Food & Beverage

The Rise of Stylish, Inventive ‘Walk-Around’ Dining

As sit-down meals lose ground, chefs and planners are getting ever more inventive with staging and presentation.

From the outside, it looked like any other closing gala. Cabs and buses dropped revelers off at the steps of Shed 10, a converted cargo warehouse on Auckland’s Queens Wharf, and we climbed the stairs into a soaring industrial space for the last hurrah of CINZ MEETINGS 2015, an industry event held this past June.

Shed 10 was awash in colorful lights and bedecked with funky chandeliers. In the middle of the space were shabby-chic cocktail tables and high-tops; around the perimeter were clusters of food stations organized into sections: Land, Sea, Street, and Dessert. At Land, bamboo mini-boats of succulent piri-piri lamb ribs were topped with salsa verde; a chef grilled more ribs as guests snapped them up. A few steps away was an illuminated display of gazpacho and vichyssoise shooters. Across the room, an ice trough sat overflowing with oysters and barbecue prawns, surrounded by plastic pipettes of balsamic vinegar and wedges of Meyer lemon. Ornate ice sculptures swirled atop the display.

The Kitchen c/o SKYCITY catered the closing gala of CINZ MEETINGS 2015 in Auckland, New Zealand.

Even though we were technically “snacking” — Wagyu beef sliders and oyster spoons circulated throughout the crowd, too — this was clearly dinner, and then some. And while small plates and interactive stations aren’t exactly new, the opulent display inside Shed 10 felt like the face of the modern gala. Are traditional sit-down luncheons and dinners become less popular?


Months of planning, three rounds of menu revision, and a tasting preceded the Shed 10 shindig, according to Heather Cornish, events and marketing director for Conventions & Incentives New Zealand (CINZ). “I was concerned to ensure that even though the food was [served] stand-up that it would still be substantial enough,” Cornish said. “This set the tone for the approach to the menu. I wanted some theater from the chefs, hence the live cooking stations and some innovative displays, such as the shot glasses of soup on the light box.”

Cornish worked with The Kitchen c/o SKYCITY, which executes more than 700 meal events per year. “[The meal] had to be on point, but it had to have extravagance built in — not all street food,” said Gillian Officer, SKY-CITY’s director of sales. “It had to have something that was lush, and that’s where we started. We wanted to deliver a bit of that street-food feel — with the bánh mì and the sliders, and also the extravagance of the raw bar — but still have that casual feel, too.”

That sense of discovery was deliberate. “You could walk around the corner and there was something new,” Officer said. “The good old traditional dinner has gone away. [Meals] must be interactive. We see it not just in that movement toward food, we see it in the movement toward event design as well. We’re seeing much more requirement for interactive hubs, for workshop-type events.”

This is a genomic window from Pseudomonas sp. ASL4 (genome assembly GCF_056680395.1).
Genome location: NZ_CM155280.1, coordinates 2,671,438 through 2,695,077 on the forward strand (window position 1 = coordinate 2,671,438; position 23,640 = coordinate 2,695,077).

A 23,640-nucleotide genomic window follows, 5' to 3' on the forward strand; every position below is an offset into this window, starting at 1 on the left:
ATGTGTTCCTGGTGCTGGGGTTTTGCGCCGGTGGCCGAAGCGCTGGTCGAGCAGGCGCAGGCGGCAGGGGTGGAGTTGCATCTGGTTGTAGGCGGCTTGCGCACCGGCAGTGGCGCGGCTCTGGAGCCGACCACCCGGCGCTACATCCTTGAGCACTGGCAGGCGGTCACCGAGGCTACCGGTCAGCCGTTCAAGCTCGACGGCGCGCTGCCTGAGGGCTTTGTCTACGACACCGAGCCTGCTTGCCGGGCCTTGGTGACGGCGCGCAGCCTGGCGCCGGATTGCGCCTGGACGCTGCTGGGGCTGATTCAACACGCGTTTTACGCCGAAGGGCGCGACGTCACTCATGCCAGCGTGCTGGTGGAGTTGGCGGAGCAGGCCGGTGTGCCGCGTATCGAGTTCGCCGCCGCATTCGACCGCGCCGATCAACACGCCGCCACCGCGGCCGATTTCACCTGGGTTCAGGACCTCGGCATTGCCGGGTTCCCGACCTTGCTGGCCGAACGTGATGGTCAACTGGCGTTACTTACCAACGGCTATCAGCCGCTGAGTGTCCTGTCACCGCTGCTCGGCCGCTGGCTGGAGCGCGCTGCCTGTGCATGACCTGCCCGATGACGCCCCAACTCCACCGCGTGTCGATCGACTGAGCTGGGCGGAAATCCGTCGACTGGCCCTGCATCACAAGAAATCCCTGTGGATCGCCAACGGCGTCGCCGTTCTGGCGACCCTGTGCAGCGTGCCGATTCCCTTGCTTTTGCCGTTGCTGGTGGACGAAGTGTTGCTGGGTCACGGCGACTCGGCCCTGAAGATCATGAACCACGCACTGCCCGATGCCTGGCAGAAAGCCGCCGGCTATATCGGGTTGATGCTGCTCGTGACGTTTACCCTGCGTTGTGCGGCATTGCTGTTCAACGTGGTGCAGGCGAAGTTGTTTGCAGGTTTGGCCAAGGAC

On the other side of the Pacific, Tahira Endean, CMP, event producer for the #BCTech Summit in Vancouver, has also noticed a trend toward meal design that plays with expectations. At the IRF Annual Incentive Invitational in Los Cabos, Mexico, last year, chefs cut fresh lettuce for salads. “I loved that,” Endean said. And at a recent Catersource event at the Brooklyn Bowl, guests were fed corn-on-the-cob with dipping butters (“They had a fortune teller telling you a fortune based on how you ate your corn,” Endean said), while topless male servers carved tuna for tacos.


The staff at Ottawa’s Shaw Centre noticed this trend, and in 2011 launched the crEATe Kitchen in response. “We have four kitchens here, and three of them are typical for production and service,” said Chef Geoffrey Morden. “The fourth is unique and special.”

crEATe Kitchen is an open kitchen and tasting lab that Morden describes as “a really, really nice, well put-together home kitchen with plenty of space.” It doubles as a venue for meals for up to 35 people, and also as a lab for creating new menu items. “When we do have events in crEATe,” Morden said, “it’s typically me and my team pushing our boundaries and stretching and being creative and having fun.”

For a recent dinner for Ottawa food bloggers, Morden’s team used crEATe as a test space for new plating, too. “Let’s forget china,” Morden said. “Instead, we found some really neat, different types of sauté pans [for service] — interesting vessels in which you would not typically serve food.” And it was shorter than your average meal of five years ago. “We’ve switched from a standard four-course menu to a typical menu featuring three courses,” Morden said. “People really want to tighten up the timelines.”

Are traditional-style banquets doomed?  “Sit-down dinners aren’t necessarily passé,” Cornish said, “but we’ve run our ‘party style’ for the last four or five years, and so next year we will offer a sit-down function, for variety. It’s important to continue to interest and engage audiences, however that is achieved.”

Corin Hirsch

Corin Hirsch is a writer who specializes in food and drink.